Uvalde had prepared for the school shootings. That didn’t stop the rampage.

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After a shooting at a high school in Santa Fe, outside of Houston, left 10 dead in 2018, state leaders have pushed for new plans to bolster school security. Plans focused on detecting mental health conditions, expanding social media threat monitoring, training on shootings and increasing law enforcement presence in schools. Statewide, $100 million has been budgeted for security upgrades such as metal detectors, security systems, two-way radios and bulletproof glass.

Uvalde, a small community not far from the US-Mexico border, was among the beneficiaries, securing a $69,141 grant.

Around the same time, the school district was implementing its own security. He hired two new police officers last year, growing to a six-person force that serves around 4,000 students at several schools. School system spending on security and surveillance services has more than doubled in the past four years, according to budget records.

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The district’s security plan included two-way radios, threat assessment teams in every school, and a locking policy on every classroom door. At Robb Elementary, where the rampage took place on Tuesday, officials described fencing surrounding the campus that was “designed to limit and/or restrict access to people without needing to be on campus,” according to records. of the district.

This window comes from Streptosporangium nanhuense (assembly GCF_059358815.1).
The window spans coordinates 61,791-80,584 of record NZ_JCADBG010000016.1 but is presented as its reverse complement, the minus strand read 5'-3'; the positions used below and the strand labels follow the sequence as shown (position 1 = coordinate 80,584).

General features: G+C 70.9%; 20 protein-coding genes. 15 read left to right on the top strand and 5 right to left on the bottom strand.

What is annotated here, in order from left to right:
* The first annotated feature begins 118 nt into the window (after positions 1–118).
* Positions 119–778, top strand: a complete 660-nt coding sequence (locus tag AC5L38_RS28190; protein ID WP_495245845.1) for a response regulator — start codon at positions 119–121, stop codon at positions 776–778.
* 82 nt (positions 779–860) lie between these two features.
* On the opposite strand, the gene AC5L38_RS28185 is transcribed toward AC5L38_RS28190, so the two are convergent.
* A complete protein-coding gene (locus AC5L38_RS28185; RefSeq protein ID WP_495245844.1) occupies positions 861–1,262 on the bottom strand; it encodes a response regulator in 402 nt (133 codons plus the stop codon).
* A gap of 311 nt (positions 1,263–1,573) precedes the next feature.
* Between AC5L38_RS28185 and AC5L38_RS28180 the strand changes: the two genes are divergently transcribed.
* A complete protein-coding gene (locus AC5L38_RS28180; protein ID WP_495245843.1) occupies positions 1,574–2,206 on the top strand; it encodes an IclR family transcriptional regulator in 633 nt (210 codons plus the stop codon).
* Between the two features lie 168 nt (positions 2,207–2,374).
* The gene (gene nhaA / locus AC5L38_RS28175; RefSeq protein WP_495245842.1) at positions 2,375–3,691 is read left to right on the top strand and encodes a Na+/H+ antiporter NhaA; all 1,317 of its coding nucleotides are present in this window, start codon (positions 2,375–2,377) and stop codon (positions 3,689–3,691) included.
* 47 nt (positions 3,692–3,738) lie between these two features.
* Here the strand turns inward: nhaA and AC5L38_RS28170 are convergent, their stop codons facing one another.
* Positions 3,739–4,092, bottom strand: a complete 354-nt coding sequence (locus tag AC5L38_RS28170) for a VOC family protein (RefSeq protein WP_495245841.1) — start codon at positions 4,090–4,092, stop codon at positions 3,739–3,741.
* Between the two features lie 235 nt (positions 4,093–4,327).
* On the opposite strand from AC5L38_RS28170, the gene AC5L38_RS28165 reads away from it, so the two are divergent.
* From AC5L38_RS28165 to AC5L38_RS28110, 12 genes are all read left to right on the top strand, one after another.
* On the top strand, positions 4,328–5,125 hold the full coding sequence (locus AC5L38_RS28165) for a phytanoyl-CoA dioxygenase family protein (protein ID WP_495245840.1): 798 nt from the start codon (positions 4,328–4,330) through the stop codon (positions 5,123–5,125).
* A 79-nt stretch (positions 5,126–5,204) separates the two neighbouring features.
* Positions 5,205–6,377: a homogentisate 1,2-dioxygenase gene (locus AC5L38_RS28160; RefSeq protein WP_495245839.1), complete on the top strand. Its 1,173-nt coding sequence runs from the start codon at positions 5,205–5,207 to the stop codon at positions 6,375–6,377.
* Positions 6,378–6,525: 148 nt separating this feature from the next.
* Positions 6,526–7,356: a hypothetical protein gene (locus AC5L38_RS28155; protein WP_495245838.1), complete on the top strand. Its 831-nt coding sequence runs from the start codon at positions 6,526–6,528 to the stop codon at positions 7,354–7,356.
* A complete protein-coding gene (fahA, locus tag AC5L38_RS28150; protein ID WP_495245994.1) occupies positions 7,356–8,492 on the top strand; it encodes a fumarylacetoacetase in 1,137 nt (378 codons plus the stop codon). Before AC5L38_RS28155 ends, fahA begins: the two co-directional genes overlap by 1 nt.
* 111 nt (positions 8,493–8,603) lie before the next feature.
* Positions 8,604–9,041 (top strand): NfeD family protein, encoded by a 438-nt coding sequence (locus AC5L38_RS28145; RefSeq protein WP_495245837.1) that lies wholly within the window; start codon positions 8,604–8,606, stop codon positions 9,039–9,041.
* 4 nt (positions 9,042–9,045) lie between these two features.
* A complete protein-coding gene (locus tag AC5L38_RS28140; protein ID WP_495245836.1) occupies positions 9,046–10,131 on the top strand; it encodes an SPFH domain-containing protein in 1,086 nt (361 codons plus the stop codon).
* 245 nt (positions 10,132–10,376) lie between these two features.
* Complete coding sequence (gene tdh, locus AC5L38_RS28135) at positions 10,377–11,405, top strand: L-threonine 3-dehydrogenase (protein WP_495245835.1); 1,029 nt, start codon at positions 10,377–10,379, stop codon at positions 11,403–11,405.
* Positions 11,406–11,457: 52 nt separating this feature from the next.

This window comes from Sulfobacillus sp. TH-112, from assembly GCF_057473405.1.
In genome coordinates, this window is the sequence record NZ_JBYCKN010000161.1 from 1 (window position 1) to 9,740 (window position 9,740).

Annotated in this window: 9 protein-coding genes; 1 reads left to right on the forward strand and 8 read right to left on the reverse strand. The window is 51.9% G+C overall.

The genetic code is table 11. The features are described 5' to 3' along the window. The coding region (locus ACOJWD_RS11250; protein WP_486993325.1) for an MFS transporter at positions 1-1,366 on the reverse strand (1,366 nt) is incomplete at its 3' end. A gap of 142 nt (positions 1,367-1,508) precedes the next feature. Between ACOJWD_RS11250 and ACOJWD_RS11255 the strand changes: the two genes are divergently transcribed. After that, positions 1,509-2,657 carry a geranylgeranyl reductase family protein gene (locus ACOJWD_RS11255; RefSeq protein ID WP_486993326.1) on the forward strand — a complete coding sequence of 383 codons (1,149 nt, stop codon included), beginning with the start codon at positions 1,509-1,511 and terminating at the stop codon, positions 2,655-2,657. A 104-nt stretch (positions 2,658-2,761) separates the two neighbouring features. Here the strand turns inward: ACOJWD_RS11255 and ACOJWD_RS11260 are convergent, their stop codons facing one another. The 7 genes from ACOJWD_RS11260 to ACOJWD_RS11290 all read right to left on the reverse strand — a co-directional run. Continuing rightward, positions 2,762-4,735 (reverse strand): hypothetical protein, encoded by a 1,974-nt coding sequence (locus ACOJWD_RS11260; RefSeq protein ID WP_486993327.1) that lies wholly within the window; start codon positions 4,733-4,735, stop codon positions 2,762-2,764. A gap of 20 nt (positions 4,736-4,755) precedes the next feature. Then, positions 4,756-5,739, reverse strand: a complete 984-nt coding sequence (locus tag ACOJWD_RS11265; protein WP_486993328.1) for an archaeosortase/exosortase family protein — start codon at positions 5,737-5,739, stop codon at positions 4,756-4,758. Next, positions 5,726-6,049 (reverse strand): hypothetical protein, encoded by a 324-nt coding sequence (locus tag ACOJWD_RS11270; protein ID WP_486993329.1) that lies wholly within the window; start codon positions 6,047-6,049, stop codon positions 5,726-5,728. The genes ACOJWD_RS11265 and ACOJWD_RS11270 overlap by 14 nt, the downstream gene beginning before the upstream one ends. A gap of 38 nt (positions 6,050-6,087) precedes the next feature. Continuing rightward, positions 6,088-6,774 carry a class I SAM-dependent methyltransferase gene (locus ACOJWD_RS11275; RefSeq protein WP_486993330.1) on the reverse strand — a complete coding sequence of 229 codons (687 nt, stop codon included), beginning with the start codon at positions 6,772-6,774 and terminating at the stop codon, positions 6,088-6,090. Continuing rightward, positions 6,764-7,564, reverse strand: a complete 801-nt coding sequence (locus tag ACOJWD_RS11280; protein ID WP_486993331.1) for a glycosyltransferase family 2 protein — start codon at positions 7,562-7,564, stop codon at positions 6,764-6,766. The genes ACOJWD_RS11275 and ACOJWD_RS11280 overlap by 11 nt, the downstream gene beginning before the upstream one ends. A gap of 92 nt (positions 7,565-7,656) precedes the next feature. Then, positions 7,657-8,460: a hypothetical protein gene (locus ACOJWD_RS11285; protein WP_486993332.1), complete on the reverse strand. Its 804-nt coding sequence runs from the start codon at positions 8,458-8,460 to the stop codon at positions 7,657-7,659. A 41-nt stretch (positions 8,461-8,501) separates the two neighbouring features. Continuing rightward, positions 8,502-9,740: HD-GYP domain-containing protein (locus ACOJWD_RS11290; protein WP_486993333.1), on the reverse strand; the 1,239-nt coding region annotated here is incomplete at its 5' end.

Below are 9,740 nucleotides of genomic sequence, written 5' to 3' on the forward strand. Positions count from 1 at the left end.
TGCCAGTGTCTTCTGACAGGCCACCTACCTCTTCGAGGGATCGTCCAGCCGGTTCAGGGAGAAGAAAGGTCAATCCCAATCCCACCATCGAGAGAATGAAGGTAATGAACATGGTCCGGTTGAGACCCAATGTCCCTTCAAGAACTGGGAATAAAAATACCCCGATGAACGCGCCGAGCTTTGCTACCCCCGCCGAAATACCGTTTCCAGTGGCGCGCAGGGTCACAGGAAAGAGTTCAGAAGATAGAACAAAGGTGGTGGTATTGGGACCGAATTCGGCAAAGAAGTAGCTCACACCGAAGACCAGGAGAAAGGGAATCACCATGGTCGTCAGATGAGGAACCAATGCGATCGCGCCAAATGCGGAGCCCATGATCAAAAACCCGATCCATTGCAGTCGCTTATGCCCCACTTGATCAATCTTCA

The school district’s safety training exercises in August 2020 included its own police officers, the Town of Uvalde Police, the County Sheriff’s Office and other local agencies.

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“It was very successful,” School District Police Chief Pete Arredondo wrote in a summary for district officials.

School district officials did not respond to messages seeking comment Thursday.

Details of the massacre inside Robb Elementary School were still emerging, but officials provided a timeline of events in which they said a school district police officer surrendered at school after 911 calls came in around 11:30 a.m. Tuesday. After the officer arrived, the shooter — who had scaled a fence to enter the parking lot — fired into the school and then entered it, according to the timeline. At one point, at least two members of the Uvalde Police Department entered the school, officials said, but were shot and retreated.

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About 90 minutes after the initial 911 calls, officials said, U.S. Border Patrol officers entered the building and killed the shooter.

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